What Is the Difference Between Capacity Planning and Resource Planning?

Capacity and resource planning are related and complementary. Capacity planning balances the future need for resources against the capacity of resources. Resource planning process functions to allocate people and teams to meet the demands of your project.

Visit this resource planning guide to learn more.


Capacity Planning Best Practices

Companies can benefit from capacity planning, particularly when available resources continually don’t meet the demands of project work. To adequately plan, you must first gain insight into current capacity and future demand. Below, industry experts share their advice from practical experiences.

Cindy VanEpps

Cindy VanEpps, a principle consultant at Project and Team, suggests that capacity planning take place as a team: “Capacity planning is more than just the addition of estimates by each team member. Combining the estimates with building high-performing teams that focus on the same product or outcome helps the team collaborate and identify disruptors.” 

VanEpps offers a quote from Donald G. Reinertsen’s book, The Principles of Product Development Flow: Second Generation Lean Product Development: “Operating a product development process near full utilization is an economic disaster.” 

Of this statement, VanEpps says, “Reinertsen is correct; planning at 100 percent capacity is an economic disaster. The team must understand the work enough to account for variability imposed by learning. By working in smaller, more manageable batches, the team can allow for potential variability.”

Additional tips for capacity planning include the following:

  • Business Alignment: Align work with business goals to maintain your teams' focus on what matters most.
  • Team Forecasting: In order for role-based planning to add up to meaningful teamwork, forecast total demand at the team level. 
  • Understand Current Capacity: Analyze current capacity to plan and know if you can meet current and future requirements more accurately.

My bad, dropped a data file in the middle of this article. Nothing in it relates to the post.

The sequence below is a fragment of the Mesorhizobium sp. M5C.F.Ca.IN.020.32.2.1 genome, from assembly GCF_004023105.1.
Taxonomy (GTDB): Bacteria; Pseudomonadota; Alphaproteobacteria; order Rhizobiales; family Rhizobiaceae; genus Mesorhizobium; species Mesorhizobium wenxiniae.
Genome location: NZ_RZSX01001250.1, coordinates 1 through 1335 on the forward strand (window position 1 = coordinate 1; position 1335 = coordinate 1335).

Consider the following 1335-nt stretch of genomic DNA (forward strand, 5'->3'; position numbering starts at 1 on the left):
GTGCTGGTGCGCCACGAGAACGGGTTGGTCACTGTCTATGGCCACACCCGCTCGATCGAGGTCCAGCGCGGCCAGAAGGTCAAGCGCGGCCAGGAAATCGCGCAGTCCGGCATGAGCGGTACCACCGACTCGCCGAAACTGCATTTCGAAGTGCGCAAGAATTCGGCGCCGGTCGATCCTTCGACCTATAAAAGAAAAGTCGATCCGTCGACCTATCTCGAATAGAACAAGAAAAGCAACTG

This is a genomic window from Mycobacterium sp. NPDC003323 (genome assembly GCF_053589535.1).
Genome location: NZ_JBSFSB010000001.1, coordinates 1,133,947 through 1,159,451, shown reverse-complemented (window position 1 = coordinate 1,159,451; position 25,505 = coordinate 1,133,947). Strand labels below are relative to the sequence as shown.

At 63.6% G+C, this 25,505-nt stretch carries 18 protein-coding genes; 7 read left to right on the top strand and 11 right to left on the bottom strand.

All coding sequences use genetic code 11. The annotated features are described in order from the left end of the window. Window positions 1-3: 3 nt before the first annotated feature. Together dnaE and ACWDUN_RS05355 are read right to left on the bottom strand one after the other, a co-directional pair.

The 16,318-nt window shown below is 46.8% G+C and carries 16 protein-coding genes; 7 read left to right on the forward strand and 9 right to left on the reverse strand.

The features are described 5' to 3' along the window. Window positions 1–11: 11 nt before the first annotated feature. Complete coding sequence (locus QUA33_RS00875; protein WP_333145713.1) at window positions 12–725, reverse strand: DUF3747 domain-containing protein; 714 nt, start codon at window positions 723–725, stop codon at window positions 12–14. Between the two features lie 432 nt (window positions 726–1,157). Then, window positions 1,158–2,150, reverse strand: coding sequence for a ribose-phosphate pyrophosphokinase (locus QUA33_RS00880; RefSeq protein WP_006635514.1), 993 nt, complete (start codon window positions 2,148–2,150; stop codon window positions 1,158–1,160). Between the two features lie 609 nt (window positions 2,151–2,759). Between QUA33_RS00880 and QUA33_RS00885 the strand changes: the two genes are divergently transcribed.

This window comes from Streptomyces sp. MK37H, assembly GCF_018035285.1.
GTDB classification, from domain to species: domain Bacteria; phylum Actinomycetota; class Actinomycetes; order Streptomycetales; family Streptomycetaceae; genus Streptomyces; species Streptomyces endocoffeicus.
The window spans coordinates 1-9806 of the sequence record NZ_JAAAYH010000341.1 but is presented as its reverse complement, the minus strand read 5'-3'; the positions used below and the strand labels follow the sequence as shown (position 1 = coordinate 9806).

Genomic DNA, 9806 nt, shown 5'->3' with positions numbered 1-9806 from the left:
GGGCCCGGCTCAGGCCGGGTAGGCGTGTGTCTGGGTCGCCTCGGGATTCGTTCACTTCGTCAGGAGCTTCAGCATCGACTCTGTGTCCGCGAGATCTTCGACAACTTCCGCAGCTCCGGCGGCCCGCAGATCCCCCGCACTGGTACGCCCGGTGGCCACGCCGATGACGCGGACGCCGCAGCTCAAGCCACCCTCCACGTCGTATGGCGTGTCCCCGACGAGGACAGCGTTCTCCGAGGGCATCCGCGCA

• Evaluate Potential Scenarios: Scenario planning can home in on the most valuable combination of investments and types of work that align with your organization's strategic goals.
  • Consider Distractions: Remain aware of distractions that sneak into the mix. Consistent monitoring can help your teams stay focused on critical work.
  • Anticipate Change: Expect change and anticipate adjustments down the line, often as a result of inaccurate estimates. You may need to reassign resources to stabilize workloads and stay away from bottlenecks regularly.
  • Continuous Planning Flow: Continuous planning is necessary because change is inevitable. Capacity planning should also be a proactive process.
  • Proactive Planning: Remain proactive in reducing multitasking, minimizing distractions, and streamlining processes to increase productivity.

Mistakes to Avoid When Building a Capacity Plan

Lack of historical information and business insights leave capacity planners without the necessary data to make intelligent decisions, and planning will fail without data. Below, industry experts share their advice on mistakes to avoid when creating a capacity plan.

Joao Natalino De Oliveira

Joao Natalino De Oliveira, Regional Chair and International Officer at Computer Measurement Group, says that the first mistake he sees with startups is the failure to build a capacity plan. “Eighty-five percent of startups fail because they don’t analyze and plan for demand,” he says. “Enterprise companies have dedicated capacity planners. In the early days, these companies preferred to work with large server farms and disk subsystems to sustain during peaks. After several outages, they turned to capacity planning.” 

He gives a specific example: “I visited a digital bank with a large number of cloud resources, but without a dedicated capacity planner. They started seeing elevated costs. They saw drastic improvement with a capacity planner that focused on better appropriation.”

Working in silos is another avoidable mistake. As Gimarc says, “Capacity planning should be a point of intersection for the business, application, IT, and facilities teams. Ignoring technology advances is another mistake. Capacity planners should utilize observability information rather than depending on ad hoc documentation and outdated flow diagrams. Finally, a capacity planner must speak the proper language, translating from the business to applications, infrastructure, and facilities.”